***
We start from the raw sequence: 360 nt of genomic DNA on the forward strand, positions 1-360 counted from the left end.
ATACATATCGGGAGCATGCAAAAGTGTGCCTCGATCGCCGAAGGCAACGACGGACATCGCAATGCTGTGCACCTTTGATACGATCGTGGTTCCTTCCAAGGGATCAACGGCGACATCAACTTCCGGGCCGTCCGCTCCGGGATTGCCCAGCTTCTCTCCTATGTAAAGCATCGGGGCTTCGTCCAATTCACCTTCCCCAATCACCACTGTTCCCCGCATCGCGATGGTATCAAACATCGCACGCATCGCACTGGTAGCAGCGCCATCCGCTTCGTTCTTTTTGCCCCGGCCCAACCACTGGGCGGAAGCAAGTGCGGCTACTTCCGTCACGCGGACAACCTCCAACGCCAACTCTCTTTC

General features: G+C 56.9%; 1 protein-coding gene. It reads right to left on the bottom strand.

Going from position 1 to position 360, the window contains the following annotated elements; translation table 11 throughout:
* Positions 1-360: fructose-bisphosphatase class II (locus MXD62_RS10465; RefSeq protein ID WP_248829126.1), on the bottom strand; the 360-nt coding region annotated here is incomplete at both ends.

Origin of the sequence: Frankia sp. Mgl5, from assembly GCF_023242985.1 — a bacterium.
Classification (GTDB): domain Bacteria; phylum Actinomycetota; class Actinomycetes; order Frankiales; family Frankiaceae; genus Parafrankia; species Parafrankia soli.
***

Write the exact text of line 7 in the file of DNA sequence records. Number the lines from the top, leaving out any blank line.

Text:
Classification (GTDB): domain Bacteria; phylum Actinomycetota; class Actinomycetes; order Frankiales; family Frankiaceae; genus Parafrankia; species Parafrankia soli.